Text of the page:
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The Power of Words: They Are Stronger Than They Seem

When the COVID-19 pandemic hit the United States, President Trump was quick to call this virus the “Chinese virus” or “kung-flu”. The use of these terms in widespread media conditioned many to believe that all Asians are to blame for the pandemic. Due to this racist rhetoric, Asians, along with Asian Americans, have experienced a sharp increase in hate incidents; more than reported in the past few years. In fact, over 6,600 hate incidents were reported from the organization, Stop AAPI Hate, from March 2020 to March 2021.1 Although this anti-Asian hate is currently on the rise, this problem began hundreds of years ago when Asians first began immigrating to America.

Asians began immigrating to the United States in the 1800s in hopes of a better, happier, and more successful life. The Chinese were one of the first of the Asian groups to arrive in America in 1849. Following the Chinese immigration was a period of time when many Japanese began to immigrate to the United States where they unfortunately experienced an abundance of racism and discrimination. According to the Manzanar National Historic Site, examples of such discrimination included “anti-Japanese organizations, such as the Asiatic Exclusion League, attempts at school segregation (which eventually affected Nisei—second generation Japanese—under the doctrine of ‘separate but equal’), and a growing number of violent attacks on individuals and businesses”.2 To make matters worse, in 1942, during World War II, President Roosevelt passed Executive Order 9066 which forced thousands of Japanese American citizens into incarceration camps, such as Manzanar.3 

As terrifying as this was, the government was quick to label this action of forcing innocent people into camps solely based upon their heritage as a form of “relocation” and “evacuation”. This terminology implies positive connotations about a horrific incident that can strongly influence the way people think about these historical events. The terms “relocation” and “evacuation” are words that one would typically use in order to describe the process the government takes to move people out of their homes in order to help them escape a dangerous threat, such as a forest fire. In fact, one of Merriam Webster’s definitions for “evacuate” is, “to withdraw from a place in an organized way especially for protection”.4 Forcing thousands of people of Japanese descent out of their homes purely due to their heritage is not for protection or for the sake of their well-being and safety. These terms are still being used today in order to describe the atrocities that happened to the Japanese Americans during World War II, which can make these horrific events seem less terrifying and unjust than they actually were.

Manzanar Incarceration Camp labeled as a “Relocation Center” (Library of Congress Prints and Photographs Division)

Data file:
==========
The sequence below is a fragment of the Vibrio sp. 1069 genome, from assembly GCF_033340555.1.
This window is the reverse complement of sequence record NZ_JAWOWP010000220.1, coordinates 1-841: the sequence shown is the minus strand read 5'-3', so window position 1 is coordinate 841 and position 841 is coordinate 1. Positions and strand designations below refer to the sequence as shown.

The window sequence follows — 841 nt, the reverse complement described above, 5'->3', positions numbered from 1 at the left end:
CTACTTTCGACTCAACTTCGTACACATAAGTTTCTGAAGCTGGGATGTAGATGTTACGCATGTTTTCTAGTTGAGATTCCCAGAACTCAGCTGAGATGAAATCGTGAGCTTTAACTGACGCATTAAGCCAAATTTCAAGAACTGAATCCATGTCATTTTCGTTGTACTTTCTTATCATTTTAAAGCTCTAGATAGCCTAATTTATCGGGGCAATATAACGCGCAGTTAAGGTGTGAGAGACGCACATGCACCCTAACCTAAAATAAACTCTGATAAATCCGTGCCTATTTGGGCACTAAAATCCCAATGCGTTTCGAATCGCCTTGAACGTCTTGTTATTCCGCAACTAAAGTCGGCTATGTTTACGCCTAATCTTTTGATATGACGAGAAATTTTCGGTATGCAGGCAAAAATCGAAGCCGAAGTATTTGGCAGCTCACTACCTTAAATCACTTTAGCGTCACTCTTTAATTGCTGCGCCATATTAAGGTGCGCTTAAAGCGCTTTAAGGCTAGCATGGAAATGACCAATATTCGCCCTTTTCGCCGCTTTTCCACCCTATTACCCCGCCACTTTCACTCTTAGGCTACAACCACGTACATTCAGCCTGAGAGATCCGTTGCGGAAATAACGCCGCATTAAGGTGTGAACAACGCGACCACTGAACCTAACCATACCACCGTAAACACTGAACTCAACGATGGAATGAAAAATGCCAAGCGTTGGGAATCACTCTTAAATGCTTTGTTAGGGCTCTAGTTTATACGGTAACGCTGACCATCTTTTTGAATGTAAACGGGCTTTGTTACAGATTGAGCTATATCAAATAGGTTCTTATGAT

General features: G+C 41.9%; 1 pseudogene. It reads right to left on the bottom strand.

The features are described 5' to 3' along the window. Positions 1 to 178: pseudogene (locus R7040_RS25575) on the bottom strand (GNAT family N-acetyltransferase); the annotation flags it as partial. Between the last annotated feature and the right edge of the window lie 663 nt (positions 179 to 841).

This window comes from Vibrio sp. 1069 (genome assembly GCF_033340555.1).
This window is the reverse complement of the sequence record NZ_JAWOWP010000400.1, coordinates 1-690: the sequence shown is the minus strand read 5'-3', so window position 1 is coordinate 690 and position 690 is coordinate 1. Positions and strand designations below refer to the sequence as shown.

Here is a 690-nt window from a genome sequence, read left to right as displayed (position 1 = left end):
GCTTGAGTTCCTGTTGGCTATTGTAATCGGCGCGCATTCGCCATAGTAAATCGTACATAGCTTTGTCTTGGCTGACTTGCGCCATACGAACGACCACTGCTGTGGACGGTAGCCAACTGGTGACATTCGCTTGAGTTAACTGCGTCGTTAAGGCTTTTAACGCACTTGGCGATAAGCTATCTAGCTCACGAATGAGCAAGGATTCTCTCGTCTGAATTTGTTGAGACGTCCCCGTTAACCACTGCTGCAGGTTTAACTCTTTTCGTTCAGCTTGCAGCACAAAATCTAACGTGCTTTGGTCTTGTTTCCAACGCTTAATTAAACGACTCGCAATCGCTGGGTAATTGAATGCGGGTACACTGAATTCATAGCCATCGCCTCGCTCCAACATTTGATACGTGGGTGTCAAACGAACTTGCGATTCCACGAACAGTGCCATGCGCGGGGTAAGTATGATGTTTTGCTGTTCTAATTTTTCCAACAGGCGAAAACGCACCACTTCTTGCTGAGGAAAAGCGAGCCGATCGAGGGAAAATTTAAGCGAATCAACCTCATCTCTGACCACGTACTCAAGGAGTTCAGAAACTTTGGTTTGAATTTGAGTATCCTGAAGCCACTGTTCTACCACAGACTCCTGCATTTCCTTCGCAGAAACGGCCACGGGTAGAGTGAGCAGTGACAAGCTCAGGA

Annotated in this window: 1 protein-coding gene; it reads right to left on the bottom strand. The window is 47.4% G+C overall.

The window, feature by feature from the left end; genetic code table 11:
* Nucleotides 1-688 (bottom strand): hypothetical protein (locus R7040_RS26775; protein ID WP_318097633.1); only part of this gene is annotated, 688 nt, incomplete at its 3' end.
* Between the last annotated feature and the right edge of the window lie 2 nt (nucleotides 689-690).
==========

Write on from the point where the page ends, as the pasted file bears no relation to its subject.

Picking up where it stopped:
I recently had the privilege of speaking with Ms. Janet Watanabe, a close friend of my grandma’s. Ms. Watanabe grew up in Lancaster, CA, before she was forced into Poston incarceration camp in Arizona when she was finishing the 4th grade. She explained how camp life was very intimidating at first, especially because there were soldiers carrying bayonets around the camp. However, it was her return to school after her almost four years in camp where she really felt her self-esteem drop. After returning to school in the 8th grade, she explained that she had never felt more alone. The fact that no one, not even her friends, had asked her about her experience in camp, apologized for the fact that she was forced to be there for several years, or wondered how she was doing after camp, really saddened Ms. Watanabe. She states, “I wanted to know how they felt about it and wanted them to know how I felt too. We didn’t do anything bad. We were still fighting for our country. We weren’t bad people.”

The lack of words from her classmates, friends, teachers, and acquaintances evidently showed their lack of sympathy for all of the horrific things that had happened to these innocent Japanese Americans during World War II. Although we are not witnessing a repeat of this horrific history of incarceration camps, the strength of both words and the lack thereof when it comes to discrimination, has yet to come to an end.

In this recent spike in violent hate crimes toward Asians and Asian Americans in the past year, many, including myself, have been very fearful for our own safety in our neighborhoods. I used to live in a city that is known to be a rather safe neighborhood home to many families. On June 12th, I received word of a racist attack at a park where I often go to for lunch and picnics with friends.

A young Asian woman was exercising on the steps at Wilson Park when an older lady approached her and began yelling things such as, “Get the (expletive) out of this state. Go back to whatever Asian country you belong in,” and, "You (expletive). This is not your place, this is not your home. We do not want you here. Put that on Facebook. I hope you do. Because every (expletive) person will beat the (expletive) out of you from here on out.”5 

Growing up in a typically safe area, this truly terrified me. After many more hate crimes being published on social media and the growing fetish for Asian women, I began to grow even more fearful. These words really stuck with me. I have always felt like I have been accepted for who I am and have never experienced any explicit type of racism. Just imagining a stranger yelling at me with all of the hate in their heart, telling me to leave the place I have called home for my entire life was not only terrifying, but also heartbreaking. This fear based upon one’s heritage should not exist within anyone.

Unfortunately, this racism can also be seen within today’s education systems affecting children. Matthew Saito, a current student at Loyola Marymount University, shares his story of the verbal racism he encountered during high school. Matthew Saito attended a primarily Caucasian high school where he was one of the only Asian Americans on his high school basketball team. He states that some of his teammates would nickname him “ni-hao”, mock Asian languages, and laugh at Asian slurs and racism.